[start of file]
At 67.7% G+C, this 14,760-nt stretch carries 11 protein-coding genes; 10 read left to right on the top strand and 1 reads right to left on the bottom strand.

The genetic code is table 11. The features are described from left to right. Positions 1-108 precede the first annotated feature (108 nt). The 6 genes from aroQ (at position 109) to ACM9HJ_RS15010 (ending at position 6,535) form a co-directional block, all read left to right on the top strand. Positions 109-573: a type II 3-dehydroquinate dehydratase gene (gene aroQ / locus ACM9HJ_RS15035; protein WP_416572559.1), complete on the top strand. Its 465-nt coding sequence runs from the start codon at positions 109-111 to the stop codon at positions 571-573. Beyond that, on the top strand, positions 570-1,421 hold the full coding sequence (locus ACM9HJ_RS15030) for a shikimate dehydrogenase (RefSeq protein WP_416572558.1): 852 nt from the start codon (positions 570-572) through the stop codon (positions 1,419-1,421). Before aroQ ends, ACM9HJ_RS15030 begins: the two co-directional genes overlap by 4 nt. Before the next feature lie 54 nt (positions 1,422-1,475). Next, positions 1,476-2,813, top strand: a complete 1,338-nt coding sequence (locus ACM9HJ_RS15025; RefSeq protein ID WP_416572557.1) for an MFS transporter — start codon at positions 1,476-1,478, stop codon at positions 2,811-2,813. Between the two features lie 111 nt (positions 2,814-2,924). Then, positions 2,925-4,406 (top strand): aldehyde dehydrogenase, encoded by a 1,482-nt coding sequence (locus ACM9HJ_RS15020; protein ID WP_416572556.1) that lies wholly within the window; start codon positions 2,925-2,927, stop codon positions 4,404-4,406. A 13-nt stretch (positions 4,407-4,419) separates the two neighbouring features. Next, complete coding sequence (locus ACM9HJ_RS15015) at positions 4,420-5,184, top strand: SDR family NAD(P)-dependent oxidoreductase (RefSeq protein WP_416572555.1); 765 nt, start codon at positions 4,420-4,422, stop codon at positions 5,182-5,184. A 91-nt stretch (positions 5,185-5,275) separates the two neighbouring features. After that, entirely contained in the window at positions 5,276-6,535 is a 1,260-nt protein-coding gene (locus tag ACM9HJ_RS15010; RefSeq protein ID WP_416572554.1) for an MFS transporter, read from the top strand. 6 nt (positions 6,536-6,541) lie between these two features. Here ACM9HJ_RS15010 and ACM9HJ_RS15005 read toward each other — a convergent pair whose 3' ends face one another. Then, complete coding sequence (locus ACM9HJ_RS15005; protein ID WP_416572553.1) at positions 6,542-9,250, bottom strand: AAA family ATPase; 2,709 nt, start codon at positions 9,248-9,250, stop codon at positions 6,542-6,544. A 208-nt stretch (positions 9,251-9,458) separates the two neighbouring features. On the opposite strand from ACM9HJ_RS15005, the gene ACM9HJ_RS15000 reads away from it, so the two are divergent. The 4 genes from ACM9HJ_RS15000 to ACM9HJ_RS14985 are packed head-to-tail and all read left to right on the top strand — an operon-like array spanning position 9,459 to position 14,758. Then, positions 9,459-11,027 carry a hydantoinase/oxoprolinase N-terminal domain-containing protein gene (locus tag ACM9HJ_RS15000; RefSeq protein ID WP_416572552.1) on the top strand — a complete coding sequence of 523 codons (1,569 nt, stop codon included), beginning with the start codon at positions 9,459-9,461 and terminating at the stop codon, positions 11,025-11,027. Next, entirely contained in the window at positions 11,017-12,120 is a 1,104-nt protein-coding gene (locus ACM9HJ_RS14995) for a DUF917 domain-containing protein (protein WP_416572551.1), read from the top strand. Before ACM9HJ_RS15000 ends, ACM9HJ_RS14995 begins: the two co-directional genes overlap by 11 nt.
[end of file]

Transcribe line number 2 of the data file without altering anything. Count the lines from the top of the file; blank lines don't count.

The genetic code is table 11. The features are described from left to right. Positions 1-108 precede the first annotated feature (108 nt). The 6 genes from aroQ (at position 109) to ACM9HJ_RS15010 (ending at position 6,535) form a co-directional block, all read left to right on the top strand. Positions 109-573: a type II 3-dehydroquinate dehydratase gene (gene aroQ / locus ACM9HJ_RS15035; protein WP_416572559.1), complete on the top strand. Its 465-nt coding sequence runs from the start codon at positions 109-111 to the stop codon at positions 571-573. Beyond that, on the top strand, positions 570-1,421 hold the full coding sequence (locus ACM9HJ_RS15030) for a shikimate dehydrogenase (RefSeq protein WP_416572558.1): 852 nt from the start codon (positions 570-572) through the stop codon (positions 1,419-1,421). Before aroQ ends, ACM9HJ_RS15030 begins: the two co-directional genes overlap by 4 nt. Before the next feature lie 54 nt (positions 1,422-1,475). Next, positions 1,476-2,813, top strand: a complete 1,338-nt coding sequence (locus ACM9HJ_RS15025; RefSeq protein ID WP_416572557.1) for an MFS transporter — start codon at positions 1,476-1,478, stop codon at positions 2,811-2,813. Between the two features lie 111 nt (positions 2,814-2,924). Then, positions 2,925-4,406 (top strand): aldehyde dehydrogenase, encoded by a 1,482-nt coding sequence (locus ACM9HJ_RS15020; protein ID WP_416572556.1) that lies wholly within the window; start codon positions 2,925-2,927, stop codon positions 4,404-4,406. A 13-nt stretch (positions 4,407-4,419) separates the two neighbouring features. Next, complete coding sequence (locus ACM9HJ_RS15015) at positions 4,420-5,184, top strand: SDR family NAD(P)-dependent oxidoreductase (RefSeq protein WP_416572555.1); 765 nt, start codon at positions 4,420-4,422, stop codon at positions 5,182-5,184. A 91-nt stretch (positions 5,185-5,275) separates the two neighbouring features. After that, entirely contained in the window at positions 5,276-6,535 is a 1,260-nt protein-coding gene (locus tag ACM9HJ_RS15010; RefSeq protein ID WP_416572554.1) for an MFS transporter, read from the top strand. 6 nt (positions 6,536-6,541) lie between these two features. Here ACM9HJ_RS15010 and ACM9HJ_RS15005 read toward each other — a convergent pair whose 3' ends face one another. Then, complete coding sequence (locus ACM9HJ_RS15005; protein ID WP_416572553.1) at positions 6,542-9,250, bottom strand: AAA family ATPase; 2,709 nt, start codon at positions 9,248-9,250, stop codon at positions 6,542-6,544. A 208-nt stretch (positions 9,251-9,458) separates the two neighbouring features. On the opposite strand from ACM9HJ_RS15005, the gene ACM9HJ_RS15000 reads away from it, so the two are divergent. The 4 genes from ACM9HJ_RS15000 to ACM9HJ_RS14985 are packed head-to-tail and all read left to right on the top strand — an operon-like array spanning position 9,459 to position 14,758. Then, positions 9,459-11,027 carry a hydantoinase/oxoprolinase N-terminal domain-containing protein gene (locus tag ACM9HJ_RS15000; RefSeq protein ID WP_416572552.1) on the top strand — a complete coding sequence of 523 codons (1,569 nt, stop codon included), beginning with the start codon at positions 9,459-9,461 and terminating at the stop codon, positions 11,025-11,027. Next, entirely contained in the window at positions 11,017-12,120 is a 1,104-nt protein-coding gene (locus ACM9HJ_RS14995) for a DUF917 domain-containing protein (protein WP_416572551.1), read from the top strand. Before ACM9HJ_RS15000 ends, ACM9HJ_RS14995 begins: the two co-directional genes overlap by 11 nt.